But I never understood dog owners, I read about how kids get mauled by dogs and the owner refuses to do anything about the dog, my opinion on this is they must love the dog more then their own kids, for me the courts would not need to put it down I would shoot the dam thing myself.

Edited by 30 yr's a Professional Driver on 19/08/2017 at 13:30

Any - Dog in Car - RichT54

I spotted a pickup in Southampton a few weeks ago with two border collie dogs loose in cargo area one of them had its front paws on the side of the truck, is that legal?

The driver certainly broke the law as he had been waiting at red traffic lights and once all the pedestrians had crossed, he moved off while the lights were still on red, just before traffic started emerging from the side road ahead.

Any - Dog in Car - badbusdriver

Just to clarify, when i mentioned dogs in the back of double cab pick ups earlier, i meant with a secure hardtop canopy. I wouldn't condone dogs being loose in an open pickup!.

Any - Dog in Car - tourantass
It should be illegal for a mother in law and daughter to talk none stop on any car journey, I would settle for a yapping dog any day.
Any - Dog in Car - badbusdriver

;)

Any - Dog in Car - Terry W

I personally would not have any dogs in the car - prone to dropping hairs, smelly, with the potential for an unpleasant accident.

But I support the right of people who want to. However they should be restrained - it is utterly stupid to allow a potentially erratic dog to provide a distraction.

On a wider scale owners should be held responsible for the behaviour of their animals without exception. So craqqing in the park should be dealt with as if you had defecated and failed to clear up the mess. If doggie bites postie then the ower should take responsibility. Etc etc.

Any - Dog in Car - Fishermans Bend

The most stupid are the owners who allow their, invariably Westie, to sit on their knees while driving, sometimes with dog's paws on bottom of open window ledge!

Any - Dog in Car - oldroverboy.

I know that "not knowing" is not a defence, but now we know, so....

but we thought lead..rear footwell... swmbo holdind lead... but no harm done and very grateful for kind word of advice and smile...

As for picking up afterwards ALWAYS! large supply of poo bags always to hand...

Any - Dog in Car - A Driver since 1988, HGV 2006

Try loads of doughnuts, even that reverts a mother in law to a mummble. lol

Any - Dog in Car - expat

Just to clarify, when i mentioned dogs in the back of double cab pick ups earlier, i meant with a secure hardtop canopy. I wouldn't condone dogs being loose in an open pickup!.

Here in Australia you see dogs in the back of utes all the time especially in the country. As long as they are restrained I see no harm in it. The dogs love putting their head over the side and having the wind in their face.

Corrigin hosted 1527 dogs in utes:

www.abc.net.au/local/photos/2008/04/04/2208661.htm

Any - Dog in Car - Manatee

I don't see a material problem with dogs loose in the back of a pick up. Better that than loose in the car/cab.

If one was to be thrown out/fell out/have its protruding head knocked off by a passing lorry it would be very unlikely to injure a bystander.

There's no shortage of dogs, and if the owner isn't worried about it why should anyone else be?

Any - Dog in Car - Happy Blue!

My estate has a dog net incorporated into the tonneau cover reel assembly,. So anything in the boot cannot come through into the passenger area.

However our dog rarely does anything but sleep when in the car, in the boot area of course.

Any - Dog in Car - gordonbennet

Sheepdogs have ridden in the UK in the back of open pick ups, and previously carts pulled behind horses for ever, and long may that continue, well until they build the final gloomy indentikit housing estate amusingly called The Meadows on the very last patch of green in the land.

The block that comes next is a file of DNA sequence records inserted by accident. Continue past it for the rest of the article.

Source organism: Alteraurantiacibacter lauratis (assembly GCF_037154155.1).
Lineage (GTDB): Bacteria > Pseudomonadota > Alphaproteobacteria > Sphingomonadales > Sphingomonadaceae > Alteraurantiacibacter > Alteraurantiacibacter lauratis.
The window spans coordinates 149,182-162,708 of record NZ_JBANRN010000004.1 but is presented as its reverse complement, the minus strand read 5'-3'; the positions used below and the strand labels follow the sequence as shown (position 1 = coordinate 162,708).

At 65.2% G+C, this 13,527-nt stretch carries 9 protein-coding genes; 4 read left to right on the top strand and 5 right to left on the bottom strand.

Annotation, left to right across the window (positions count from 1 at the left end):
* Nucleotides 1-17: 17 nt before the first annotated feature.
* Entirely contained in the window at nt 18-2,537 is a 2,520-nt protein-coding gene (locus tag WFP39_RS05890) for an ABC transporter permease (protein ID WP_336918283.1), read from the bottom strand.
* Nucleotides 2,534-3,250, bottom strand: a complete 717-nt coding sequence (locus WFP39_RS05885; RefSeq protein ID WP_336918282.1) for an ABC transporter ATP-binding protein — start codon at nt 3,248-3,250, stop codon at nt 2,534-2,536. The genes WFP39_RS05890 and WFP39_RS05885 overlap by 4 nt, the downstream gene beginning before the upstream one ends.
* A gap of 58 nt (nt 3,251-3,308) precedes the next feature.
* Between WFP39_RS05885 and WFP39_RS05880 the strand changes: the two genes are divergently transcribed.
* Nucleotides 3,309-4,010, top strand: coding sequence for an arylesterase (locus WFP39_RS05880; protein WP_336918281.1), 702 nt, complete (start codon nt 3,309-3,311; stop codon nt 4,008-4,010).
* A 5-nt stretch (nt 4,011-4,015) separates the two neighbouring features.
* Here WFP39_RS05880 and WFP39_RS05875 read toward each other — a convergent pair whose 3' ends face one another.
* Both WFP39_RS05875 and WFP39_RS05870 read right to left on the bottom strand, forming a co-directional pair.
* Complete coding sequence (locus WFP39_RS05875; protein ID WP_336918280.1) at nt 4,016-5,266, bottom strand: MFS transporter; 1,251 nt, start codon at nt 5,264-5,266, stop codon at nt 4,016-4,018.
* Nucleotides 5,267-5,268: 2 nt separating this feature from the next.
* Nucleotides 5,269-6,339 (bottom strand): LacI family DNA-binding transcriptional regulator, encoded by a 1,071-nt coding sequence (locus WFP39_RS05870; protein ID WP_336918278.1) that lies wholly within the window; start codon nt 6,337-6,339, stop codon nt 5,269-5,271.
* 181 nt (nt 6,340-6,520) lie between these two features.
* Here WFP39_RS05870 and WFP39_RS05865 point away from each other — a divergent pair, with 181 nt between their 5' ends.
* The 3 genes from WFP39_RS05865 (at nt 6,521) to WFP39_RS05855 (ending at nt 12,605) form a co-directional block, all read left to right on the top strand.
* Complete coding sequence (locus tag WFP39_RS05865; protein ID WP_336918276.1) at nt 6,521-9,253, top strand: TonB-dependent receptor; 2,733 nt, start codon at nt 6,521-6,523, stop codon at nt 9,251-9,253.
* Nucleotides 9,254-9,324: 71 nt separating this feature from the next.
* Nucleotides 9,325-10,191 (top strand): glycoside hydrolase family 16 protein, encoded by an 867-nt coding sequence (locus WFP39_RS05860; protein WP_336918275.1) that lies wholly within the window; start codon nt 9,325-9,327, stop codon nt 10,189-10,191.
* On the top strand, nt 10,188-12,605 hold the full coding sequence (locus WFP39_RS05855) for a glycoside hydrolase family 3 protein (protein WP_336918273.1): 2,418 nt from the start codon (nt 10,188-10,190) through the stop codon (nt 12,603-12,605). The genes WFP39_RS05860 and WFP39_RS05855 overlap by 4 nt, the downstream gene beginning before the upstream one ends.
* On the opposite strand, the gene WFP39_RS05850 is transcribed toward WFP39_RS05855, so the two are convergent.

We couldn't do that with ours cos two spaniels and one viszla equals canine lunacy and if they saw a cat they'd all pile out whatever speed your were doing, they are however loose in the estate section of the car behind the secured dog guard.

Any - Dog in Car - RobJP

Our border collie travels in the boot of the estate, and we have a steel plastic-coated dog guard which attaches to the fixings for the folding rear seats, and that is permanently in place.

To those that don't see an un-tethered dog as a problem just bear in mind that in the event of an accident, the dog acts identically to an unrestrained passenger or any other object, and gets launched at the headrests of the people in front of it. The recommendation in the Highway Code was introduced after a fatal accident where a husband and wife were killed in an otherwise completely survivable situation.

Much like with rear seat passengers. My philosophy is my car, my rules. You wear a seatbelt, because I don't want to die in an accident because you couldn't be bothered.

Edited by RobJP on 07/08/2017 at 13:08

Any - Dog in Car - ExA35Owner

An unrestrained dog could be contrued as an unsafe load. I can't imagine this being prosecuted under normal circumstances but if a flying dog caused injury in an accident, or if a misbehaving dog contributed to a loss-of-control or inattention collision, then it might be.

Any - Dog in Car - IRC

Over the years I've seen the odd idiot with a dog in their lap etc but by far the majority of times I've seen obvious bad driving like lane drift, erratic speed etc it's been the driver on the phone. Dogs are in comparison a complete non issue.

Any - Dog in Car - Manatee

The worst ones are the dogs on the phone.

Any - Dog in Car - oldroverboy.

The worst ones are the dogs on the phone.

OUCH!

Any - Dog in Car - concrete

Quite a sensible piece of advice to have your dog or any other animal restrained in the car. Anyone remember the advert years ago which stated

MAN KILLED BY BEST FRIEND!!!!!

It showed a dog loose in a car which suddenly braked hard, the dog was hurled forward and crushed the driver against the steering wheel. Makes sense when you think about it.

Our Pooch is a large dog and weighs about 30 Kgs. I think if he was in flight at 30mph he would cause havoc when colliding with a person. I fully take the point about not being over cautious and pedantic about possible eventuality, but surely a simple and easily foreseeable risk like that is easy to negate with proper safety procedure and some equipment. Ours travels behind the rear seats with a metal safety barrier between him and the passengers. Common sense really. But even in saloon cars dog 'seat belts' are readilly available. Cheers Concrete

Any - Dog in Car - A Driver since 1988, HGV 2006

Can I just ask is the dog making the call, or receiving it.

Any - Dog in Car - oldroverboy.

Can I just ask is the dog making the call, or receiving it.

Both, in both cars, they're barking mad!